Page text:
Kaiser Daily Health Policy Report Examines Recent Health Reform Developments
Summaries of several developments related to health care reform appear below.
- Rising costs without reform: A failure to overhaul the U.S. health care system could result in 66 million U.S. residents being uninsured and individual and family spending on health care increasing by 68% by 2019, according to a recent study prepared by the Urban Institute, CQ HealthBeat reports. The study, funded by the Robert Wood Johnson Foundation, examined three different scenarios that could occur if the U.S. does not reform its health care system. The study assumed that 49 million U.S. residents currently are uninsured, based on 2007 figures adjusted for coverage losses from the recent rise in unemployment. Under the best-case scenario, 53.1 million people would be uninsured in 2019 and individual and family spending would increase by at least 46%. The 66 million uninsured U.S. residents and the 68% increase in health spending were estimates under the worst-case scenario. In addition, inaction on health care reform could nearly double government expenditures as more U.S. residents become eligible for programs such as Medicaid and CHIP, according to the study. According to RWJF, the total costs from uncompensated care also would increase, thus "putting a tremendous strain on health systems, hospitals, providers of clinical care and local municipalities" (Reichard, CQ HealthBeat, 5/21). The study is available online.
AARP: AARP on Thursday called for health care reform legislation to include provisions to close Medicare Part D's so-called "doughnut hole" coverage gap, CQ HealthBeat reports. In addition, the group said that efforts to lower prescription drug costs should address increased spending on biologics, such as vaccines or blood serums, which often are difficult and costly to produce as generics. AARP said older U.S. residents particularly are affected by the increased spending on biologics because such treatments often are prescribed for conditions such as cancer, arthritis and multiple sclerosis. CQ HealthBeat reports that Congress is expected to take up a bill this year that would accelerate approval for generic biologics through the FDA (CQ HealthBeat, 5/21).
- Insurance market: Liberal advocacy group Health Care for America Now on Wednesday released a report that found that few insurance companies dominate the market in several states and that the concentration of insurers has led to an increase in the cost of premiums, the Raleigh News & Observer reports. According to the report, premiums on average rose by 75% from 2000 to 2007, while personal income rose only by 14% during the same period. The report also profiled marketplace conditions in several states using 2007 data from the American Medical Association. According to the report, Blue Cross and Blue Shield of North Carolina and UnitedHealth Group control 73% of North Carolina's private insurance market (Avery, Raleigh News & Observer, 5/21). In Florida, Blue Cross and Blue Shield of Florida and Aetna control a 45% share, the report found (Quintero, Orlando Sentinel, 5/20). In addition, BCBS and UnitedHealthcare control 68% of Texas' insurance market. According to the Houston Chronicle, the report states that a government-sponsored public plan would not undermine the private insurance market (Ackerman, Houston Chronicle, 5/21). The report is available online.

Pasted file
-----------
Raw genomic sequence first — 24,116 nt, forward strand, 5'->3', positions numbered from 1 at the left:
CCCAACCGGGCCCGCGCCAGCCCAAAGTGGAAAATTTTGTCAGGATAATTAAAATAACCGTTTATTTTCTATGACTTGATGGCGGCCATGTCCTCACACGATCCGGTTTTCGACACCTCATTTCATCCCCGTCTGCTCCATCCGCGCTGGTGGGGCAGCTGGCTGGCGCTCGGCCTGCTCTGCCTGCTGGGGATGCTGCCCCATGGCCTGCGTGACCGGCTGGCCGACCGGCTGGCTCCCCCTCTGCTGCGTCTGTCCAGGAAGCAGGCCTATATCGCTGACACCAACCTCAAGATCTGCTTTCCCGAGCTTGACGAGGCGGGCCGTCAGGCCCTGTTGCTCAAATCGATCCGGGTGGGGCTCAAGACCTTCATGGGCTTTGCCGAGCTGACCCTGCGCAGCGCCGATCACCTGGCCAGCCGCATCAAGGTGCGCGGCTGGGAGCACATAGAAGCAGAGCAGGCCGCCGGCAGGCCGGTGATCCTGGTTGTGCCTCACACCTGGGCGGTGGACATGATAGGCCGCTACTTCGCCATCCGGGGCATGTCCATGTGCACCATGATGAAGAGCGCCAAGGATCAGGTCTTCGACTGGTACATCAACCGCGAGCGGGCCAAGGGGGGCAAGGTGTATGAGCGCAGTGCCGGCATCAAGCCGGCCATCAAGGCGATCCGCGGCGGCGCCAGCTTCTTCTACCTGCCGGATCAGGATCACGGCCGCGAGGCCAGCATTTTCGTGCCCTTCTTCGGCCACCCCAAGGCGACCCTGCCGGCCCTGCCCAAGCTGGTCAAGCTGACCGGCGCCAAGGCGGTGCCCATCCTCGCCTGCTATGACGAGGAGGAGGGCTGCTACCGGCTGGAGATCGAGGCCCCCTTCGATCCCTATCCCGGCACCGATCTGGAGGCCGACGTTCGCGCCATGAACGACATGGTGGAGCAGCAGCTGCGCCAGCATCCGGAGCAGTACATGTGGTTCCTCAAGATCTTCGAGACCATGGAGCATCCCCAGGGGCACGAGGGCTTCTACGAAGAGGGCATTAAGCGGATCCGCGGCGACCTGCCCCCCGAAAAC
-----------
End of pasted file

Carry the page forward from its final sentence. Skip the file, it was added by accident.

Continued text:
- Reform forum: Four "political heavyweights" on Wednesday participated in a forum on health care reform at the Georgia World Congress Center as part of a biotechnology conference, the Atlanta Journal-Constitution reports. At the session, former Senate Majority Leader Bill Frist (R-Tenn.) said that a government-sponsored health insurance plan would hamper innovation and competition and lead to tax increases. Karl Rove, former chief adviser to former President George W. Bush, added, "A public plan is a government-run plan. And a government-run plan is bad." However, Howard Dean, former chair of the Democratic National Committee, said he supported a government-sponsored public insurance plan that would not eliminate the private sector. Dean said, "We need a public insurance option to give people a choice." Former Senate Majority Leader Tom Daschle (D-S.D.) said that a public plan would lower health care costs, adding that U.S. residents want Congress to "get something done" on health care and "are very concerned about the implications if we do nothing" (Schneider, Atlanta Journal-Constitution, 5/21).
- Faith-based campaign: Faith-based groups Faithful America and Cover All Families have launched a campaign on Christian radio stations advocating for health care reform, the Wall Street Journal's "Washington Wire" reports. The ads, titled "Abundant Life," feature a voice saying, "All Americans should be able to get the care they need for their families, when they need it. God desires abundant life for all people. It's time we step up, ask our politicians to move the debate forward, so we can get the reform we desperately need." The campaign also urges listeners to contact their congressional representatives about health care reform. The ads are running in seven states -- Arkansas, Colorado, Florida, Indiana, Louisiana, Missouri and Nebraska -- which have "representatives and senators who may well determine the fate of health reform," according to CAF (Mundy, "Washington Wire," Wall Street Journal, 5/21).